Boomerang employees (who return after leaving a company) may already have good relations with other team members. This makes their integration to the team’s and the company culture much more convenient and accessible to transition.
Important Factors That Must Be Considered
Hiring and onboarding new employees is significantly more costly and time-consuming than hiring and reboarding ex-employees for managers/CEOs. Boomerang employees have competencies in their businesses, its product, the processes procedures, and work more efficiently.
How To Identify Pleasing Boomerang?
Those who left the company on good terms tend to be the best boomerang employees. However, some leave for personal reasons like personal family issues or may have been caught up in the downsizing due to the pandemic.
Others left to gain knowledge or explore new opportunities and advance their career. Finally, they return after acquiring new knowledge and can add additional value to the business they are rejoining.
Former employees can advance in their profession while gaining new perspectives. In addition, employers can benefit from this expansion and new perspectives once an employee who was a valuable past employee comes back with additional skills & knowledge.
Be Conscious of Probable Drawbacks
There is always the possibility that a boomerang could leave again. However, if someone comes back, there is a good reason for their return. So do not interpret their previous absence as indicating that they’re not loyal.
Be certain you know the reason the employee quit originally. Then, if there were real concerns or issues, resolve them before bringing them back. Regardless of how small or insignificant the reason for leaving, if not addressed, they could be a reason for stress within the workplace and relationships.
Another issue is the timing. Former employees who return after a long absence can be unable or unwilling to adjust to the changes in business that happened during their absence. Communication is key.
How to Motivate Returns
According to Kathryn Minshew (CEO and co-founder of The Muse, a job website for career advice), when an employee leaves and wants to return, you can encourage them to do so by telling them they’re welcome to come back with open arms. Possibly praise them for things they did well in the past as you bring them back onboard.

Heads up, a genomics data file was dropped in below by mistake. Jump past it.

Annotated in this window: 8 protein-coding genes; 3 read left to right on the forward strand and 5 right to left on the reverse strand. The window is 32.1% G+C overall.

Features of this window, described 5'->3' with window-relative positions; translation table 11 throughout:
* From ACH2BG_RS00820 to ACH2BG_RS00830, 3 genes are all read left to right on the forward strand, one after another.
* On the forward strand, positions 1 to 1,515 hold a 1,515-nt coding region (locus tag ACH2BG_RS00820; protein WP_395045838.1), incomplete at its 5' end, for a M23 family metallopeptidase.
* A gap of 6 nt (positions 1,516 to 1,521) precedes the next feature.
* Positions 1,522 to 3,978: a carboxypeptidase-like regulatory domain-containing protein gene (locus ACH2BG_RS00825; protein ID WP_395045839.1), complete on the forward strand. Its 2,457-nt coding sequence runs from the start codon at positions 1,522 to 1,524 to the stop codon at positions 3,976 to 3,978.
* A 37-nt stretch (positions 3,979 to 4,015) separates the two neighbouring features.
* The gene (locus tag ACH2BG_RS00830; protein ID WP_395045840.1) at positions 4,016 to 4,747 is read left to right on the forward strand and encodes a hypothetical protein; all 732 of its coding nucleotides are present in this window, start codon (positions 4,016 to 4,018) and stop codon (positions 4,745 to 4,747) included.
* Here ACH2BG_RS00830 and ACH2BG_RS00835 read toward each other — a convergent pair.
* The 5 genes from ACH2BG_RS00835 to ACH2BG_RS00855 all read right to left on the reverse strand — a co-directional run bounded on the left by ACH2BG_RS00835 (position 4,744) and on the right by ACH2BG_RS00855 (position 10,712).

Leadership should develop connections with their employees, whether former or current. According to Sharon Steiner Hart (executive coach at Talking Talent, a coaching firm that helps businesses build inclusive environments), says Establishing a company culture that promotes belonging is essential.
She said it should be simple for employees to return and quickly be a vital part again. Employees, who are connected and feel that their opinions are valued throughout the company, are more likely to re-engage again in the event of an opportunity.
Boomerang employees are not a new thing. So, it shouldn’t come as a surprise that we’re beginning to witness this phenomenon grow to the same rate as employees who leave, mainly when many of them go to fulfil their own needs. The excellent benefit of a boomerang employee is that, typically, after they return, they are more committed to their work with more committed than they had been before and can turn out to be your most effective long-term loyal employees.
The study will undoubtedly provide more information about the boomerang phenomenon; however, we hope this article can overview the phenomenon to help you develop your plan. We believe that those businesses that can best utilize these growing applicants will be better positioned to gain a competitive advantage.